Moreover, you must cite any material discussions you had with another student in the course or any written sources you relied on in non-trivial ways when working on an assignment. That is, at the top of each assigment submission, you must include a list of all other students with whom you discussed the assignment and all resources (e.g., URLs of webpages) that influenced your solution. For example, "I discussed this assignment with Jane Smith and John Doe. I consulted" You do not need to cite discussions with the instructors or TAs, nor do you need to cite anything from our course Campuswire page. You also do not need to cite the course textbook, slides, or any other readings/materials we provide to you. If one student "helps" another by giving them a copy of their assignment, only to have that other student copy it and turn it in, both students are culpable.

In general, for any specific questions you have about why your specific approach to a problem isn't working (and definitely for any post that includes your own code), you should default to posting privately to the course staff on Campuswire. If you have more general questions or comments about assignments that don't include code snippets, please feel encouraged to post publicly on Campuswire and/or to discuss your approach with other members of the class.

If you have any questions about what is or is not proper academic conduct, please ask an instructor. Please note that we are personally willing to pursue cheating cases and have done so in the past. Finally, note that this description of academic honesty is derived in part from policies written by Stuart Kurtz and John Reppy.

Policies About Remote Interactions and Recordings

We expect your interactions via Zoom to be consistent with an in-person class experience. Respect the people you're working with. Enter the Zoom meetings muted if possible (pay careful attention to this if you are calling from a phone), and unmute to speak. Feel free to either interrupt the instructor or raise your hand using the "raise hand" button if you'd like to ask a question or comment on what was said. If you would rather not unmute yourself to ask a question, please feel free to use Zoom's messaging feature to either send the question to the full class ("everyone") or just to whichever of {Blase, David} is not presenting that day. Both instructors will attend all classes, and the instructor who is not presenting will be tasked with asking any questions that come in over the Zoom chat interface.

No one is required to have their video on, and you may choose not to do so for any reason, ranging from logistical difficulties to preference.

Note that in the settings page on the Zoom website, you can change the name automatically assigned to your Zoom profile. You don't have to go with whatever was assigned if you prefer a different name. If you have preferred pronouns, you can include them after your last name; you'll see an example of the instructors doing this. If you set a name that can't be easily matched to the name on record with the University, please let us know so that we don't inadvertently disconnect you from the lecture.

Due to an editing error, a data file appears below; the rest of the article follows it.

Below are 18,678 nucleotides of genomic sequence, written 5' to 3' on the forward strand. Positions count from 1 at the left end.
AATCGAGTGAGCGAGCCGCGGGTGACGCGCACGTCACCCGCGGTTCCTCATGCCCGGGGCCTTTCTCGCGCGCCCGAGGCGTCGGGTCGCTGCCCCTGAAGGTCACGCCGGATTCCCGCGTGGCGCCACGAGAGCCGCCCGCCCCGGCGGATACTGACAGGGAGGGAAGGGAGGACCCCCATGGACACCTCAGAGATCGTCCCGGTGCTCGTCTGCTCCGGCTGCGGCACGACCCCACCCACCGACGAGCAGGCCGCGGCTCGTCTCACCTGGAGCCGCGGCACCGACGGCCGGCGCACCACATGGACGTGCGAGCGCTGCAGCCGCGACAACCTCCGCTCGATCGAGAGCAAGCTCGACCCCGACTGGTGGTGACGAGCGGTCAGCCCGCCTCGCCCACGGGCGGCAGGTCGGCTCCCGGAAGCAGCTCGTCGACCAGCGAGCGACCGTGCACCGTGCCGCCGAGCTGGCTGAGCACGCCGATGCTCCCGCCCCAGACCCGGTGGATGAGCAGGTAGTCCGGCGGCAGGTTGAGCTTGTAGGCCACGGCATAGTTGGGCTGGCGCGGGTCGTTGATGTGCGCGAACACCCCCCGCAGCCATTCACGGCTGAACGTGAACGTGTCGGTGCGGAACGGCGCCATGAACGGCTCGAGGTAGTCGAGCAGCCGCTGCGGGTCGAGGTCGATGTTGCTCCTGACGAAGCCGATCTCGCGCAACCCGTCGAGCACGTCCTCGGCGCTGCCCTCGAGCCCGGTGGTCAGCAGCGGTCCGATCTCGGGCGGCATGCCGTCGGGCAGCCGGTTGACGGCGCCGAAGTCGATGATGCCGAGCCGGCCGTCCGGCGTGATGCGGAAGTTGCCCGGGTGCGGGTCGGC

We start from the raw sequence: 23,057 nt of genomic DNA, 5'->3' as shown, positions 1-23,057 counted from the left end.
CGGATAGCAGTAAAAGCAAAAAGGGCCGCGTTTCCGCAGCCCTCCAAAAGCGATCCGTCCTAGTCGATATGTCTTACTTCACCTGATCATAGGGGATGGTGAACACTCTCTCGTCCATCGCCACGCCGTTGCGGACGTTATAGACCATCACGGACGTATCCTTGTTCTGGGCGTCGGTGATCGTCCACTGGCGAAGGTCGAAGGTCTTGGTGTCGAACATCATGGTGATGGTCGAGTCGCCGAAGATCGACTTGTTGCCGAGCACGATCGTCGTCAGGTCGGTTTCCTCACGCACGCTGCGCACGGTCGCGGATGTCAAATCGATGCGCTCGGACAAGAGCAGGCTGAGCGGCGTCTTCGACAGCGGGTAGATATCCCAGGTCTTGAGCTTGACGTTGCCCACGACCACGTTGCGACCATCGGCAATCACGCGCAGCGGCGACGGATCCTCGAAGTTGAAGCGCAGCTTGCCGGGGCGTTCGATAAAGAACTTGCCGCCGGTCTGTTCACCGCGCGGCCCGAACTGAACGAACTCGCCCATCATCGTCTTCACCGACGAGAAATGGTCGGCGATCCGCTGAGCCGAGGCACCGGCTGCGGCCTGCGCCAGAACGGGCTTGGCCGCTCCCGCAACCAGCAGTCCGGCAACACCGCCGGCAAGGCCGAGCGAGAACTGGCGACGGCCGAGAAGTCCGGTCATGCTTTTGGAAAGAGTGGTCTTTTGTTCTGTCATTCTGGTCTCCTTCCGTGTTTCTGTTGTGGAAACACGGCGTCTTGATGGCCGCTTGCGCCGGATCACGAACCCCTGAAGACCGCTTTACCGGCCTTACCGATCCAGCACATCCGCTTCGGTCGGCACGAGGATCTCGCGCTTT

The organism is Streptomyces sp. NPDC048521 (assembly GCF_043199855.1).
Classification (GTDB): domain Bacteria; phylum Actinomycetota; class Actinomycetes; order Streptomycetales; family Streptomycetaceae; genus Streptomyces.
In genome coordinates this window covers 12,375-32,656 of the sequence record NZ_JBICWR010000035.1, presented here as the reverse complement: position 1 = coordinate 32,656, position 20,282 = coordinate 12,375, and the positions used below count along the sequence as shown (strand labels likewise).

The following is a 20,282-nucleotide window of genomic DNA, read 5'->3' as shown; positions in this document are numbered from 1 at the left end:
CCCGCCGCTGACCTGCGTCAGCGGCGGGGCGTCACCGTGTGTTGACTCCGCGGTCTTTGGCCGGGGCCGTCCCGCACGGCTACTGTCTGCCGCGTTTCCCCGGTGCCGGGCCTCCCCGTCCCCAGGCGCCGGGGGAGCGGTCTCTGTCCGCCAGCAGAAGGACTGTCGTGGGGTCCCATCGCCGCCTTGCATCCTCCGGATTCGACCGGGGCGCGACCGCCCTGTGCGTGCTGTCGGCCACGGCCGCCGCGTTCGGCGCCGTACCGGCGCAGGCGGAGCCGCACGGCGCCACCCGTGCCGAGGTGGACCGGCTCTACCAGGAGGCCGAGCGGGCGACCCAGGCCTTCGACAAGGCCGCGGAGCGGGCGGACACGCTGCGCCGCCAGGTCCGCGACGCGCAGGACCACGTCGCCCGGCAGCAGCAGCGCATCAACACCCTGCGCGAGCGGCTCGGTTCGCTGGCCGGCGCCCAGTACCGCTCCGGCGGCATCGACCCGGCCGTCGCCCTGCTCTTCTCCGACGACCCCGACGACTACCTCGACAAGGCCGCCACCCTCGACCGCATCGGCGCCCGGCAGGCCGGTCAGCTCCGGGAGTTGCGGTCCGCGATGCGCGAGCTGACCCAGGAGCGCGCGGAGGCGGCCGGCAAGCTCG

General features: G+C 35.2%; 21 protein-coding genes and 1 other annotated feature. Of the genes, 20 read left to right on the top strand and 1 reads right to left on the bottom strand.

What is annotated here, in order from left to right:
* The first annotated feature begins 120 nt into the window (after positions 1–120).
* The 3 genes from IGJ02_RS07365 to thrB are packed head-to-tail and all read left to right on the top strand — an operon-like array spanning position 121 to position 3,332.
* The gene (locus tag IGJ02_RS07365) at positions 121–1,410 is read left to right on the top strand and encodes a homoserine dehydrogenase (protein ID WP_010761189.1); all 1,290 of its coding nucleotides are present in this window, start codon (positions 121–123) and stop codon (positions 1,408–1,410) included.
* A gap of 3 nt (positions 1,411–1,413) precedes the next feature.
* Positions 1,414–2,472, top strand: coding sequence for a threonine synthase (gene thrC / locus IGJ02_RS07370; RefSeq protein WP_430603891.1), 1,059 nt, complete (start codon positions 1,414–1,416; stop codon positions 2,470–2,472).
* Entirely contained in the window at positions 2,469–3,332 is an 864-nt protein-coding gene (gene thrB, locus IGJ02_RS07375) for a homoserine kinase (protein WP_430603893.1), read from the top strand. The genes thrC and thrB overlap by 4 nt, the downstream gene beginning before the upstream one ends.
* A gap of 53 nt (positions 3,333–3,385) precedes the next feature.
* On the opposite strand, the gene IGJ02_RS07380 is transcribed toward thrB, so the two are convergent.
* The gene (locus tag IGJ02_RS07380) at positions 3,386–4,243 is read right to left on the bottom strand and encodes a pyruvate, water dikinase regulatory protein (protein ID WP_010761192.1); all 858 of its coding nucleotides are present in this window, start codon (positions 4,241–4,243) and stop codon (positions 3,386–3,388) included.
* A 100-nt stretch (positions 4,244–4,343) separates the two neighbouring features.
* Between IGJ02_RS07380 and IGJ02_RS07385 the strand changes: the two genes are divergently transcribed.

Our Zoom class meetings will be recorded and saved to Canvas/Panopto to allow students in this class to review the discussion, and especially to provide access for students who cannot attend lecture synchronously. We do not intend for these recordings to be available to anyone other than class participants, nor available after the quarter. However, we don't have control over what others attending the class will do (e.g., making a recording). If you have FERPA concerns, please mask yourself accordingly (e.g., by turning off video and using an alias).

As the University temporarily transitions to a remote teaching and learning environment, instructors and students have asked for guidance on the recording of course sessions. Instructors have the discretion to record course sessions, except when recording is required to meet the needs of students granted an accommodation by the Office of Student Disability Services. Recordings and transcripts will be made available to students in the relevant course, the instructor, and other necessary University officials. Recordings in which students are personally identifiable will be managed in accordance with the Family Educational Rights and Privacy Act (FERPA).

This time-limited policy has been implemented to effectively deliver a remote education while safeguarding privacy and protecting rights in courses and instructional materials. Below is an acknowledgment for students designed to govern the use of any recordings and provide instructors and students with guidance on the use of instructional materials.

By attending course sessions, students acknowledge that:
A. They will not: (i) record, share, or disseminate University of Chicago course sessions, videos, transcripts, audio, or chats; (ii) retain such materials after the end of the course; or (iii) use such materials for any purpose other than in connection with participation in the course.
B. They will not share links to University of Chicago course sessions with any persons not authorized to be in the course session. Sharing course materials with persons authorized to be in the relevant course is permitted. Syllabi, handouts, slides, and other documents may be shared at the discretion of the instructor.
C. Course recordings, content, and materials may be covered by copyrights held by the University, the instructor, or third parties. Any unauthorized use of such recordings or course materials may violate such copyrights.
D. Any violation of this policy will be referred to the Area Dean of Students.


If a personal emergency comes up that might impact your work in the class, please let the instructors know in a Campuswire post visible only to the instructors so that the course staff can make appropriate arrangements. University environments can sometimes be very overwhelming, and all of us benefit from support during times of struggle. You are not alone. There are many helpful resources available on campus and an important part of the college experience is learning how to ask for help. Asking for support sooner rather than later is often helpful. If you or anyone you know experiences any academic stress, difficult life events, or feelings like anxiety or depression, we strongly encourage you to seek support. The University of Chicago's counseling services are here to support you. Consider also reaching out to a friend, faculty or family member you trust for help getting connected to the support that can help.

If you or someone you know is feeling suicidal or in danger of self-harm, call someone immediately, day or night:
• Student Counseling Urgent Care: (773)702-9800 or in person.
• National Suicide Prevention Lifeline: 1-800-273-8255